• avatar
    MWolf

    Oh look! Oil talk!

    In most cases, I always say use what the owner’s manual tells you to. You can’t go wrong. In most of THOSE cases, you can use whatever brand you please as long as it meets all the standards and specs.

    If you have an old engine that may not have been loved very much, pay closer attention to additives and such. I prefer Castrol myself. I started using the High Mileage version of Castrol in my very high mileage old Explorer to see if it helps with oil consumption and leaks. So far, so good (which surprises me. It was on sale, so I tried it).

    And obey the oil change intervals your manual suggests. You can’t place the consequences of neglect on the oil that you never checked or changed.

  • avatar
    rpn453

    There was no lawsuit between Castrol and Mobil. Mobil simply filed a complaint with the National Advertising Division (NAD) of the Council of Better Business Bureaus. It went to arbitration and they deemed Castrol’s marketing to be reasonable.

    http://www.caranddriver.com/columns/pat-bedard-synthetic-motor-oil-gets-all-new-semantics-column

    I doubt Mobil was terribly upset about it, as they were now allowed to reduce manufacturing costs as well.

  • avatar
    hawox

    usually the manual on modern cars suggests the oil weight based on temperature. on 3 cars i changed oil recently the suggested weight is 5w40 or 0w40 in -20+50°.
    plus some manufacturer specs that nearly all the oils you can buy at the nearest shop are ok with.

    but i noticed oil weight suggested is much lower than what the car needs. my mitsubishi drinks the expensive 5w40 like a russian drinks vodka, wouldn’t even try the 0w.

    i buy a cheap 10w40 and never caused a single problem. my previous car (old golf gt) ran with the cheapest mineral oil i could find and the engine was perfectly fine.

  • avatar
    Jeff S

    @Denver Mike–How long have you been using synthetic oil and what brand? I am just curious. My wife’s 2013 CRV uses 0W20 which is synthetic. I started using Mobil 1 5w30 in my 08 Isuzu but I am still using regular oil in my 99 S-10 which does not use any oil and the oil is still fairly clean when I change it. Also I am using synthetic oil in my Honda lawnmower which probably won’t make any difference but it takes so little oil that I just put it in it. The oil in the lawnmower is still clean after using it a couple of years. Could you use old synthetic oil as bar oil for a chain saw instead of buying the chain saw oil?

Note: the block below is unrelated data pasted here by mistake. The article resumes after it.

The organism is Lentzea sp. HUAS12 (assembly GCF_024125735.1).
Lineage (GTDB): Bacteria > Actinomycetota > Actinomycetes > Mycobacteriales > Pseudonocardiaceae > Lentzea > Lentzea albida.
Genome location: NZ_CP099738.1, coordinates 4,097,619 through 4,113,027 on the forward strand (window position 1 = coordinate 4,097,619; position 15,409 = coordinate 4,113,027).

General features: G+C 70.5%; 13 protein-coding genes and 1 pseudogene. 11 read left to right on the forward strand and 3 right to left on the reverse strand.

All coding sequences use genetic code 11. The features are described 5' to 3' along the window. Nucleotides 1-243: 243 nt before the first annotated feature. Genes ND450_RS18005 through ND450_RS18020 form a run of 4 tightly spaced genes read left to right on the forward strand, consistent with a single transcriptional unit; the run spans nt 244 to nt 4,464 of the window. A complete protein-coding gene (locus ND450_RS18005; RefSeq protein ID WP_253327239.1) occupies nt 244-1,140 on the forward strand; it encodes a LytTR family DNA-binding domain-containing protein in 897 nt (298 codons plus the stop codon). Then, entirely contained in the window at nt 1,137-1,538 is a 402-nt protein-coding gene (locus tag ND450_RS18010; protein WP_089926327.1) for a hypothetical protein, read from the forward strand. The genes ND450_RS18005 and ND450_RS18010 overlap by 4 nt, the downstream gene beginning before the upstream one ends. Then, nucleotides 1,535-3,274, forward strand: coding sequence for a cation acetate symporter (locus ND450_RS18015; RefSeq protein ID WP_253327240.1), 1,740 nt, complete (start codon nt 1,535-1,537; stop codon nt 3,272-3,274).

• avatar
    El Hombre

    Regarding those ‘sludge’ motors, they were more susceptible to the abuse the typical American owner hands out. Lots of short trips in extremely cold or hot and humid weather, it was extreme service conditions, but the oil was changed at an interval appropriate to the most benign use, and even that was stretched out.

    The non ‘sludge’ motors could handle that abuse, that was the difference. Peeps that drove a half hour to work and a half hour back, or something similar, didn’t have sludge problems with either engine. I remember seeing pictures of a Camry engine that had black jello packed into every surface of the engine. Still had the OEM oil filter (only used at the factory), and was 30 months old and had 8K miles on it. Abuse, pure and simple.

  • avatar
    rich_lub_chemist

    Wow those are some great comments, and some bizarre misinformation. I have been working in the lubricant industry for well over 30 years, and all PCMO’s and Truck oils are not equal. While it is true that Grp III and Grp IV are similar, there is a linear performance relationship from Gpr I to Grp IV. In both lab bench testing and field testing of pure synthetics, true Grp IV, show superior performance, but not by much over a semi-synthetic Grp III. The main difference that you, as the end user can usually determine is the oil drain interval. Both Grp III semi’s and Grp IV true synthetics have superior intervals over “dino oil”. Believe it or not following the engine manufacturer’s guide and the using the correct viscosity grade, for recommended drain intervals for your driving habits, is the best case scenario, or else you are just throwing money away. As for Mobile there are so many varieties of “1” now that even I am confused. API has a great guide that most people can follow.

  • avatar
    geigs

    Fascinating, I’m reading my Studebaker’s Owner’s Manual right now and there is no mention of synthetics. It does mention a new type of oil: multi viscosity, so I can spend big on 10-30 if I prefer.

  • avatar
    makuribu

    And next you’re going to tell me my green valve caps are worthless, too :(

    Honey, get me another bottle of STP. I need to go down to Ziebart and argue about my extended rust proofing warranty.